• Set the missing challenge \( c_\alpha \) to \( c_\alpha = c \oplus \left(\bigoplus_{i \neq \alpha} c_i\right) \) (where \(\oplus\) is XOR)
    • Generates the missing last-round message \( z_\alpha \) with \( \Pi_\alpha \) using the known secret key \( \sk_\alpha \).
    • Sends \( z = (c_1, \ldots, c_n, z_1, \ldots, z_n) \) to the verifier.

For each \( i \) the verifier checks the validity of each transcript \( a_i, c_i, z_i \) as prescribed in \( \Pi_i \), and additionally that:

\[ c \overset?= \bigoplus_i c_i \]

If everything checks out, they consider the proof valid. Pictorially:

I won’t formally prove that it is sound (it requires the definition of “Special-Soundness”, see the paper for details). The argument below does not quite hold all-the-way-home to a formal proof, but it provides some intuition for why it works:

  1. The prover gets to pick the challenges freely for all but one of the protocols.
  2. The simulated first round message \( a_i \) for \( i \neq \alpha \), “fixes” the challenges \( c_i \) to which the prover can respond: after all: he did not know a secret key and could answer many different \( c_i \) after sending \( a_i \) – then he could cheat in the original protocol \( \Pi_i \).
  3. However, after fixing all \( c_i \) for \( i \neq \alpha \) the distribution of \( c_\alpha \) is uniform over the verifiers challenge \( c \).
  4. Therefore the probability of the prover cheating in \( \Pi_\alpha \) remains the same as before applying the compiler.

Overall, he gets to “cheat” (read simulate) in all-but-one of the executions \( \Pi_1, \ldots, \Pi_n \) and the verifier never learns which: from the verifiers point of view they just see \( n \) random strings \( c_1, \ldots, c_n \) subject to \( c = \bigoplus_i c_i \) and \( n \) valid transcripts \( (a_1, c_1, z_1), \) \( \ldots, \) \( (a_n, c_n, z_n) \).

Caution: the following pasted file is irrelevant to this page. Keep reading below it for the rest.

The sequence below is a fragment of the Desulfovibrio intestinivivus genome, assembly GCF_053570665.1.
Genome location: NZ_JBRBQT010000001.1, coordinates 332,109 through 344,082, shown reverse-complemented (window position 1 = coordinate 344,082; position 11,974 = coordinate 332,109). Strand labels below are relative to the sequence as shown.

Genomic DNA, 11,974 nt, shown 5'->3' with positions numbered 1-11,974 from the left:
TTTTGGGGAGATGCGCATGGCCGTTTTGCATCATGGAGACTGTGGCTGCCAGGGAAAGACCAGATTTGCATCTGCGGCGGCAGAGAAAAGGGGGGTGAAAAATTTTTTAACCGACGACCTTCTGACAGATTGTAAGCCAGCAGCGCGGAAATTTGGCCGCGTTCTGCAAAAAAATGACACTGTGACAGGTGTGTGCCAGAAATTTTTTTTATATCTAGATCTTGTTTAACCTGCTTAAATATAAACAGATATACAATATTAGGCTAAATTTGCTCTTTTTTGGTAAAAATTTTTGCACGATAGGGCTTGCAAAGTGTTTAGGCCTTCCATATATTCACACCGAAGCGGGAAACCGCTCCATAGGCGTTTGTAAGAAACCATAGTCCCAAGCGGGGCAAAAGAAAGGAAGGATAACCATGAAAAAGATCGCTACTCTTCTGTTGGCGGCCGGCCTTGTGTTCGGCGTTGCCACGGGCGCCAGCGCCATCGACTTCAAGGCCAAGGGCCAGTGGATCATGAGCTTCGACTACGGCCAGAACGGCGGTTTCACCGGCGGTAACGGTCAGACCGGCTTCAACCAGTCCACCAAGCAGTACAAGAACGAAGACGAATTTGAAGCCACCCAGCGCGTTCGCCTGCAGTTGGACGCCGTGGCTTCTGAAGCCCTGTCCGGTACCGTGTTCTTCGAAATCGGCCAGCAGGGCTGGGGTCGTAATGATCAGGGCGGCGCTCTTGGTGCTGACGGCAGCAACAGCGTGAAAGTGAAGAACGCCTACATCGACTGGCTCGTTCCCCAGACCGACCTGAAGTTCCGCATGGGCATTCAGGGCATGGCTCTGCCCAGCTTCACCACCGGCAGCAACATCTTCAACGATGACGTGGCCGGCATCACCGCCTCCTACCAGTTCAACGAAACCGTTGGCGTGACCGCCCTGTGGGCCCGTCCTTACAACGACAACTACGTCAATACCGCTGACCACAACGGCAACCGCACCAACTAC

It is elegant (e.g. it requires no additional cryptography) and works for any set of \( \Sigma \)-Protocols. The only potential draw-back of the compiler above is that the proof is now \( n \) times larger. Some people found ways to optimize that for a broad class of protocols.

The next challenge is to get rid of interaction.

Fiat-Shamir Heuristic: From Interactive Protocol to Signatures.

So now we have an interactive proof that the prover knows one of the public keys. But a (ring) signature is non-interactive: you do not need to connect to anyone over the internet to verify the validity of a signature \( \sig \).

a robot reading a letter

Luckily, there is a simple transformation (Fiat-Shamir) which converts 3-round “public-coin protocols” (protocols in which the verifier “has no secrets”) into non-interactive arguments: roughly speaking the idea is to replace the verifiers challenge \( c \) with a hash of the first round message \( a \). Let \( \hash \) be a cryptographic hash function (e.g. SHA512), instead of communicating with the verifier the prover computes a proof like this:

  1. Compute the first-round message \( a \) from \( \sk_\alpha \) according to \( \Pi \)